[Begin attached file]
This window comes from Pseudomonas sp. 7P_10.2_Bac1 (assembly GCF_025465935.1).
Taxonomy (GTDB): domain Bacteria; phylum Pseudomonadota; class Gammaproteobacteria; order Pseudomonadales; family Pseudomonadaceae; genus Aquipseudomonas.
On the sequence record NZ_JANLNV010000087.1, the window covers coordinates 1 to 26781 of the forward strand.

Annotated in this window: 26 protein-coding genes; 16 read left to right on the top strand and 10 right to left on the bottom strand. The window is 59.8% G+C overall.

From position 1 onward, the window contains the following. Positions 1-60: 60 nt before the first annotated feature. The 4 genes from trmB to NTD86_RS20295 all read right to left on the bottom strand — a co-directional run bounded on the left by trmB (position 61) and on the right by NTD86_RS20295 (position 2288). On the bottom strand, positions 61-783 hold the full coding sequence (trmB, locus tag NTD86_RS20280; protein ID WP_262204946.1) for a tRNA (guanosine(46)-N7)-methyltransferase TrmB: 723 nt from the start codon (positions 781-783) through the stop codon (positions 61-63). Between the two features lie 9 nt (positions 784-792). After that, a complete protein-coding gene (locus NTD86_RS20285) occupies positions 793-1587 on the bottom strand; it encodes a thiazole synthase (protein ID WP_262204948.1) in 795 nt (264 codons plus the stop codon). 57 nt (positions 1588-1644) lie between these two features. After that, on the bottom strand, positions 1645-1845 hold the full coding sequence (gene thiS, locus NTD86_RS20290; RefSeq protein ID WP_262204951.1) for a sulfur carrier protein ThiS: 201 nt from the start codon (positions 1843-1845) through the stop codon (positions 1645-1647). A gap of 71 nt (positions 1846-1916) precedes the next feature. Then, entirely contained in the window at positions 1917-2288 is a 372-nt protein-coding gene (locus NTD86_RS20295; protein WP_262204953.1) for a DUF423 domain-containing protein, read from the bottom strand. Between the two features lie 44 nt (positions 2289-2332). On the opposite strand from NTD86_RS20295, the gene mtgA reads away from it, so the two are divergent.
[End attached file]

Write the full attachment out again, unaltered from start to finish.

This window comes from Pseudomonas sp. 7P_10.2_Bac1 (assembly GCF_025465935.1).
Taxonomy (GTDB): domain Bacteria; phylum Pseudomonadota; class Gammaproteobacteria; order Pseudomonadales; family Pseudomonadaceae; genus Aquipseudomonas.
On the sequence record NZ_JANLNV010000087.1, the window covers coordinates 1 to 26781 of the forward strand.

Annotated in this window: 26 protein-coding genes; 16 read left to right on the top strand and 10 right to left on the bottom strand. The window is 59.8% G+C overall.

From position 1 onward, the window contains the following. Positions 1-60: 60 nt before the first annotated feature. The 4 genes from trmB to NTD86_RS20295 all read right to left on the bottom strand — a co-directional run bounded on the left by trmB (position 61) and on the right by NTD86_RS20295 (position 2288). On the bottom strand, positions 61-783 hold the full coding sequence (trmB, locus tag NTD86_RS20280; protein ID WP_262204946.1) for a tRNA (guanosine(46)-N7)-methyltransferase TrmB: 723 nt from the start codon (positions 781-783) through the stop codon (positions 61-63). Between the two features lie 9 nt (positions 784-792). After that, a complete protein-coding gene (locus NTD86_RS20285) occupies positions 793-1587 on the bottom strand; it encodes a thiazole synthase (protein ID WP_262204948.1) in 795 nt (264 codons plus the stop codon). 57 nt (positions 1588-1644) lie between these two features. After that, on the bottom strand, positions 1645-1845 hold the full coding sequence (gene thiS, locus NTD86_RS20290; RefSeq protein ID WP_262204951.1) for a sulfur carrier protein ThiS: 201 nt from the start codon (positions 1843-1845) through the stop codon (positions 1645-1647). A gap of 71 nt (positions 1846-1916) precedes the next feature. Then, entirely contained in the window at positions 1917-2288 is a 372-nt protein-coding gene (locus NTD86_RS20295; protein WP_262204953.1) for a DUF423 domain-containing protein, read from the bottom strand. Between the two features lie 44 nt (positions 2289-2332). On the opposite strand from NTD86_RS20295, the gene mtgA reads away from it, so the two are divergent.